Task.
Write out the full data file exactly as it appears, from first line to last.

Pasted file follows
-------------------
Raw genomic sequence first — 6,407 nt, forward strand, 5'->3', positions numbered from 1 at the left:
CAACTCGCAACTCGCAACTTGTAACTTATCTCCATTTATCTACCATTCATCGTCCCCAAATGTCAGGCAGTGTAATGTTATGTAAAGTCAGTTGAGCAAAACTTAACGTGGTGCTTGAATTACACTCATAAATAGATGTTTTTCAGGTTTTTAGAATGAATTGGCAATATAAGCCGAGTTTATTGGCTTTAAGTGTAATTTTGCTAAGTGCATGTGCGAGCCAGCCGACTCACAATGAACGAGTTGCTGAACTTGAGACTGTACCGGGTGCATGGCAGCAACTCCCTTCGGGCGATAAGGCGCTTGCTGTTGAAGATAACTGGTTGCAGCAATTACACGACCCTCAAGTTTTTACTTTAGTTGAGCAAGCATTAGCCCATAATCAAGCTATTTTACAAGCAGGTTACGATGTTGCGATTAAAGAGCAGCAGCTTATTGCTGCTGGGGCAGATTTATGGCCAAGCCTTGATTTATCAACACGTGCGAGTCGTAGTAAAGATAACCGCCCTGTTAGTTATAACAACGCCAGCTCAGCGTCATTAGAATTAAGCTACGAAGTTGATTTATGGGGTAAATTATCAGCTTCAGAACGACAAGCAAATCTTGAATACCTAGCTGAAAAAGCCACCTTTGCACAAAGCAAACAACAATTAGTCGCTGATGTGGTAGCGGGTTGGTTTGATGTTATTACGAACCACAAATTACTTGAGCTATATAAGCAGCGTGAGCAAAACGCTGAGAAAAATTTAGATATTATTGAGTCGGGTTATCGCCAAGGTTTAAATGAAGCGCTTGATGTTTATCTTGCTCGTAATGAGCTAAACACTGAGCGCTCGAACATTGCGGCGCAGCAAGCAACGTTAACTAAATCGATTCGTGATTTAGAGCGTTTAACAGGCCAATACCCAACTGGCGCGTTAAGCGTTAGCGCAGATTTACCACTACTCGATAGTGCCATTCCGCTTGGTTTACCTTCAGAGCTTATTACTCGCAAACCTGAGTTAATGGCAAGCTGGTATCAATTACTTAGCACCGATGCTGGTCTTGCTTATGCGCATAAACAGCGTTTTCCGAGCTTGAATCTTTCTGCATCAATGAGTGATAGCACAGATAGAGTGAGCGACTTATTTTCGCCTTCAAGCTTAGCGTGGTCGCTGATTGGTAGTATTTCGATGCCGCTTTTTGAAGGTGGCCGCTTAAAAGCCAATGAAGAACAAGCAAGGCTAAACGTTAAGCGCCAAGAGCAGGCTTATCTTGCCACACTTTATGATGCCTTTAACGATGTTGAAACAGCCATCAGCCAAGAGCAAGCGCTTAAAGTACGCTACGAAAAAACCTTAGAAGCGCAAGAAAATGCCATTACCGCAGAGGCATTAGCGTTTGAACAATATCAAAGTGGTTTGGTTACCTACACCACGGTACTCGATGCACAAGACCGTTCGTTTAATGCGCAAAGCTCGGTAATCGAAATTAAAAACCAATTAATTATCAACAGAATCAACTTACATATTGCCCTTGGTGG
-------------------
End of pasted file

Raw genomic sequence first — 6,407 nt, forward strand, 5'->3', positions numbered from 1 at the left:
CAACTCGCAACTCGCAACTTGTAACTTATCTCCATTTATCTACCATTCATCGTCCCCAAATGTCAGGCAGTGTAATGTTATGTAAAGTCAGTTGAGCAAAACTTAACGTGGTGCTTGAATTACACTCATAAATAGATGTTTTTCAGGTTTTTAGAATGAATTGGCAATATAAGCCGAGTTTATTGGCTTTAAGTGTAATTTTGCTAAGTGCATGTGCGAGCCAGCCGACTCACAATGAACGAGTTGCTGAACTTGAGACTGTACCGGGTGCATGGCAGCAACTCCCTTCGGGCGATAAGGCGCTTGCTGTTGAAGATAACTGGTTGCAGCAATTACACGACCCTCAAGTTTTTACTTTAGTTGAGCAAGCATTAGCCCATAATCAAGCTATTTTACAAGCAGGTTACGATGTTGCGATTAAAGAGCAGCAGCTTATTGCTGCTGGGGCAGATTTATGGCCAAGCCTTGATTTATCAACACGTGCGAGTCGTAGTAAAGATAACCGCCCTGTTAGTTATAACAACGCCAGCTCAGCGTCATTAGAATTAAGCTACGAAGTTGATTTATGGGGTAAATTATCAGCTTCAGAACGACAAGCAAATCTTGAATACCTAGCTGAAAAAGCCACCTTTGCACAAAGCAAACAACAATTAGTCGCTGATGTGGTAGCGGGTTGGTTTGATGTTATTACGAACCACAAATTACTTGAGCTATATAAGCAGCGTGAGCAAAACGCTGAGAAAAATTTAGATATTATTGAGTCGGGTTATCGCCAAGGTTTAAATGAAGCGCTTGATGTTTATCTTGCTCGTAATGAGCTAAACACTGAGCGCTCGAACATTGCGGCGCAGCAAGCAACGTTAACTAAATCGATTCGTGATTTAGAGCGTTTAACAGGCCAATACCCAACTGGCGCGTTAAGCGTTAGCGCAGATTTACCACTACTCGATAGTGCCATTCCGCTTGGTTTACCTTCAGAGCTTATTACTCGCAAACCTGAGTTAATGGCAAGCTGGTATCAATTACTTAGCACCGATGCTGGTCTTGCTTATGCGCATAAACAGCGTTTTCCGAGCTTGAATCTTTCTGCATCAATGAGTGATAGCACAGATAGAGTGAGCGACTTATTTTCGCCTTCAAGCTTAGCGTGGTCGCTGATTGGTAGTATTTCGATGCCGCTTTTTGAAGGTGGCCGCTTAAAAGCCAATGAAGAACAAGCAAGGCTAAACGTTAAGCGCCAAGAGCAGGCTTATCTTGCCACACTTTATGATGCCTTTAACGATGTTGAAACAGCCATCAGCCAAGAGCAAGCGCTTAAAGTACGCTACGAAAAAACCTTAGAAGCGCAAGAAAATGCCATTACCGCAGAGGCATTAGCGTTTGAACAATATCAAAGTGGTTTGGTTACCTACACCACGGTACTCGATGCACAAGACCGTTCGTTTAATGCGCAAAGCTCGGTAATCGAAATTAAAAACCAATTAATTATCAACAGAATCAACTTACATATTGCCCTTGGTGG